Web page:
• 1971 - Boeing announces that it has canceled its Supersonic Transport (SST) project.
  • 1971 - Launch of Mars 2, Soviet unmanned lander and orbiter, first human artifacts to impact the surface of Mars.
  • 1967 - American aircraft strike military targets in downtown Hanoi.
  • 1961 - Venera 1, first planetary probe launched to Venus by the Soviet Union, passed within 100,000 km of Venus and entered a heliocentric orbit.
  • 1958 - Vickers Viscount N7410 of Capital Airlines collides in mid-air with a Lockheed T-33 Shooting Star of the Air National Guard. All eleven on board the Viscount are killed when it crashes at Brunswick, Maryland, as is one of the two crew members of the T-33. (This is repeated on 20 May)
  • 1956 - First flight of the Aerfer Sagittario 2, Italian prototype all-metal single-seat lightweight fighter aircraft, first Italian aircraft to break the sound barrier in controlled flight.
  • 1952 - First flight of the Grumman XF10F Jaguar, American prototype swing-wing fighter aircraft.
  • 1951 - RCAF No. 410 Squadron began re-equipping with North American Sabre fighters. It was the first RCAF squadron to receive this new fighter.
  • 1949 - A JRM Mars sets a new record of 308 for the largest number of people to be carried on a single aircraft.
  • 1947 - The crash of a Beechcraft C-45F Expeditor, 44-87142, of the 4000th AAF Base Unit, two miles S of Windsor, Ontario, Canada, kills three officers and two enlisted men of the 4140th Base Unit, Wright Field, Ohio, who had departed that base at 1805 hrs. on a flight to Selfridge Field, Michigan, to make advance preparations for air shows throughout the country. The twin-prop, twin-tailed aircraft came down in an open area during a driving rainstorm at ~2105 hrs. and broke into six major pieces. One crew attempted to parachute but was unsuccessful. The plane impacted within 500 yards of St. Mary's academy girls' school on the outskirts of Windsor
  • 1945 - First flight of Tupolev TU-10, a Soviet twin-engine, high speed daylight bomber, an evolution of the TU-2.
  • 1943 - Northrop N-9M-1, one-third scale flying testbed for the Northrop XB-35 flying wing design, crashes approximately 12 mi (19 km) W of Muroc Army Air Base, California, killing pilot Max Constant. First flown 27 December 1942, airframe had only logged 22.5 hours, and little data was accumulated before the loss. Post-crash investigation suggested that: "...while Constant was conducting stalls and aft centre of gravity stability tests, aerodynamic forces developed full aft, which were too strong for Constant to overcome, trapping him in the cockpit. To prevent this happening on future flights, a one-shot hydraulic boost device was installed to push the controls forward in an emergency."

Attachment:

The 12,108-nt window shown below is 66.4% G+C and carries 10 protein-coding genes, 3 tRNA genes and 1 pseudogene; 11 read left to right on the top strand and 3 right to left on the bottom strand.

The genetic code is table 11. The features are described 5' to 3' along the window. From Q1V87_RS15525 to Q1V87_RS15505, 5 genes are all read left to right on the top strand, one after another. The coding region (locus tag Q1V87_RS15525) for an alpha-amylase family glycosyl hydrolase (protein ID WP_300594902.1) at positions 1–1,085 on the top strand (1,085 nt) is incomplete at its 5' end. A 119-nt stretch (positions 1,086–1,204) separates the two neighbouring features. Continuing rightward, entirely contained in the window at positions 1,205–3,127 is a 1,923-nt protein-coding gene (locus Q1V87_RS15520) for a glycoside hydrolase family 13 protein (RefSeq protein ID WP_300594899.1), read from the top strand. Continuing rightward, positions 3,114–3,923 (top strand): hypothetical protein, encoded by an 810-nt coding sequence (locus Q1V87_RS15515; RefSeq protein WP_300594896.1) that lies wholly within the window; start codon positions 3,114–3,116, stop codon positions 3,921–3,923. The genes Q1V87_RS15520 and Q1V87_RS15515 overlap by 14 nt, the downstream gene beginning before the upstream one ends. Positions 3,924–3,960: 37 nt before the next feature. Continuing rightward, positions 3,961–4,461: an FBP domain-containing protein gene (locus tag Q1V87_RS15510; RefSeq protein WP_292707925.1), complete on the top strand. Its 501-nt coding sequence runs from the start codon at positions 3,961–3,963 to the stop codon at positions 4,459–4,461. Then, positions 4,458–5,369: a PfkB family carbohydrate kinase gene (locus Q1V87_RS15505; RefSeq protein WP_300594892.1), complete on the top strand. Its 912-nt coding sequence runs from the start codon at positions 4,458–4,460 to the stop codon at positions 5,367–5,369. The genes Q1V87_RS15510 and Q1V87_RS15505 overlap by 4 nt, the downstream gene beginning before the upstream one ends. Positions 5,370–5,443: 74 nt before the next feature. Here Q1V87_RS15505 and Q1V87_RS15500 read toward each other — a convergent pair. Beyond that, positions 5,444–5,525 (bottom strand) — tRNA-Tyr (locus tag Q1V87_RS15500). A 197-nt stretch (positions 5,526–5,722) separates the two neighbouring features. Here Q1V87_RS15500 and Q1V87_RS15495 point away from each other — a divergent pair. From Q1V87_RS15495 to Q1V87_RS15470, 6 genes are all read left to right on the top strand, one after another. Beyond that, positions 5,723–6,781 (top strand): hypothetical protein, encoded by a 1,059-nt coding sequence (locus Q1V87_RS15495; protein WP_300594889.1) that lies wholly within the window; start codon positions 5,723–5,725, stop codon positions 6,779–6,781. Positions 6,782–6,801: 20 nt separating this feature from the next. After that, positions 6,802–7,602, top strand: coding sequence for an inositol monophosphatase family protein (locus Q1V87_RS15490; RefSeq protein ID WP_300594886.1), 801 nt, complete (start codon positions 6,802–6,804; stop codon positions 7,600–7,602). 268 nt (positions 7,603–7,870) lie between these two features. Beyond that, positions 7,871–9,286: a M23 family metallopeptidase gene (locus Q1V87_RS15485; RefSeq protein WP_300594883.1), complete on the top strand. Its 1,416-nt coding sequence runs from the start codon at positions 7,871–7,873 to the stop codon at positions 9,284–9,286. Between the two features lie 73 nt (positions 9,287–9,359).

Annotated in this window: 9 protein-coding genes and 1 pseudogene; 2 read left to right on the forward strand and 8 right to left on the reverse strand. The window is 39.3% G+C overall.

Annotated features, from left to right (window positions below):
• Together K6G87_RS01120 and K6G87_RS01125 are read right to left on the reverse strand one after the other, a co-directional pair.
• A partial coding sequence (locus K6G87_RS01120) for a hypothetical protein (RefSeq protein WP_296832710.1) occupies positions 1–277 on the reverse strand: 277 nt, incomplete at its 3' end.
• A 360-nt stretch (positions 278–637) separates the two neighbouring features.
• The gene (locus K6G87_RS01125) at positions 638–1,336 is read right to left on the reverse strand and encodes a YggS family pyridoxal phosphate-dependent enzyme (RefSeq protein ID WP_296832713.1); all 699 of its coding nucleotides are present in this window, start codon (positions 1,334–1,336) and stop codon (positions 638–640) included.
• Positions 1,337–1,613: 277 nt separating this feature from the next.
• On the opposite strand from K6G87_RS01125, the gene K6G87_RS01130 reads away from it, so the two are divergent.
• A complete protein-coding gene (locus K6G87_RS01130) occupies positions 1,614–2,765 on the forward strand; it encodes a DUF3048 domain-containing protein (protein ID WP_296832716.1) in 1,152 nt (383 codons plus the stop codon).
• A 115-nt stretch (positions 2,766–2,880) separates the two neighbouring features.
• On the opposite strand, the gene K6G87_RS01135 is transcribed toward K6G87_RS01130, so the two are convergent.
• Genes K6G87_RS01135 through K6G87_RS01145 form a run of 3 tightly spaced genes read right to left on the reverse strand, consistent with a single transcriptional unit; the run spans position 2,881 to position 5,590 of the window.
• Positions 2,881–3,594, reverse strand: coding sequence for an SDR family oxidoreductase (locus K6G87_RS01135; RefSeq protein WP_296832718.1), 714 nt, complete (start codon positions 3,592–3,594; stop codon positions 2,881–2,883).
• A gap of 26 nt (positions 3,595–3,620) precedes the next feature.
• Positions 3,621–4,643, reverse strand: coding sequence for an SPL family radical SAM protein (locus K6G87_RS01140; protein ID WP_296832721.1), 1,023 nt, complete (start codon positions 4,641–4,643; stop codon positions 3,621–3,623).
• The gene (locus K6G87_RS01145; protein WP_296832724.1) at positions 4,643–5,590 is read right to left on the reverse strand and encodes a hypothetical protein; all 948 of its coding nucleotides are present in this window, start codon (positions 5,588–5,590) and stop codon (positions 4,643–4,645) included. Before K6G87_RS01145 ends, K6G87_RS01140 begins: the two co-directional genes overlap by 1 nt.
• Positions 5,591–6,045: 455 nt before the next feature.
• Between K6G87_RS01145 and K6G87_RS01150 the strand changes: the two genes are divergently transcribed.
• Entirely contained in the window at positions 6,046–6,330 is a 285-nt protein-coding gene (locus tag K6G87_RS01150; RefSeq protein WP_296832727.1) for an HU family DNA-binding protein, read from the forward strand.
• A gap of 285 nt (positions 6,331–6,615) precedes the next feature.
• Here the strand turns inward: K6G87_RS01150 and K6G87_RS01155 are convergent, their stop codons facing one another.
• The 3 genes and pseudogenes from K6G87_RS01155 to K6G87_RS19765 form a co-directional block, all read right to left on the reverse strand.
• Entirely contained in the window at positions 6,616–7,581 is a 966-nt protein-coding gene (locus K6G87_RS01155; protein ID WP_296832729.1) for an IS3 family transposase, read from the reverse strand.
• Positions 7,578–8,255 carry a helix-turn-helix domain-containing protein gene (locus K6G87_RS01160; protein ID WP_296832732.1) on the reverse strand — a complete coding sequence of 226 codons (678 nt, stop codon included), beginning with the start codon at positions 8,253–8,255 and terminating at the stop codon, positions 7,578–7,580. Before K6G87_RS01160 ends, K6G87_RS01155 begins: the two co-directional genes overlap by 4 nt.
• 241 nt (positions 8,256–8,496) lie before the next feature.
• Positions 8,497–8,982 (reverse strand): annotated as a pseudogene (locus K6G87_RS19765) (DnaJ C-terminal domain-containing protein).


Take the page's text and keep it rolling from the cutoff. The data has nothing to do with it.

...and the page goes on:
• 1937 - Prototype Sud-Est LeO H-47 flying boat sustains fatigue failure damage to hull bottom on take-off and, upon landing at Antibes at 19,000 kg (42,000 lb), took in water that displaced the centre of gravity, sinking the aircraft.
  • 1934 - First flight of the Russian Tupolev ANT-20 Maxim Gorky, Soviet eight-engine aircraft, at this time the largest aircraft in the world. Capable of carrying 80 passengers, it was used mainly as a mobile propaganda office.
  • 1918 - First prototype Sopwith Salamander, E5429, crashes during test program while with No. 65 Squadron when the pilot has to avoid a tender crossing the aerodrome responding to another crash.
  • 1918 - Raoul Lufbery, commander of the US 94th Aero Squadron|94th (Hat in the Ring) Aero Squadron and second highest scoring American ace with 17 victories, is killed in air combat.
  • 1917 - A Royal Naval Air Service Curtiss H-12 Large America flying boat bombs and sinks the German submarine U-36 in the North Sea near the North Hinder light ship while flying a "Spider Web" patrol. U-36 becomes the only German submarine sunk by an aircraft during World War I. (This is repeated on 20 May)
  • 1910 - Birth of Jean Niland (Aka James Williams), French early parachutist and record setter.
  • 1891 - Birth of Oswald Boelcke, WWI German flying ace and one of the most influential patrol leaders and tacticians of the early years of air combat.


  1. ^ "NATO Bombs Gadhafi Warships". MSNBC. 20 May 2011. Retrieved 2011. CS1 maint: discouraged parameter (link)
  2. ^ "Marine Deaths in Iraq, Marines killed in Action, May 18-19, 2003". Retrieved . CS1 maint: discouraged parameter (link)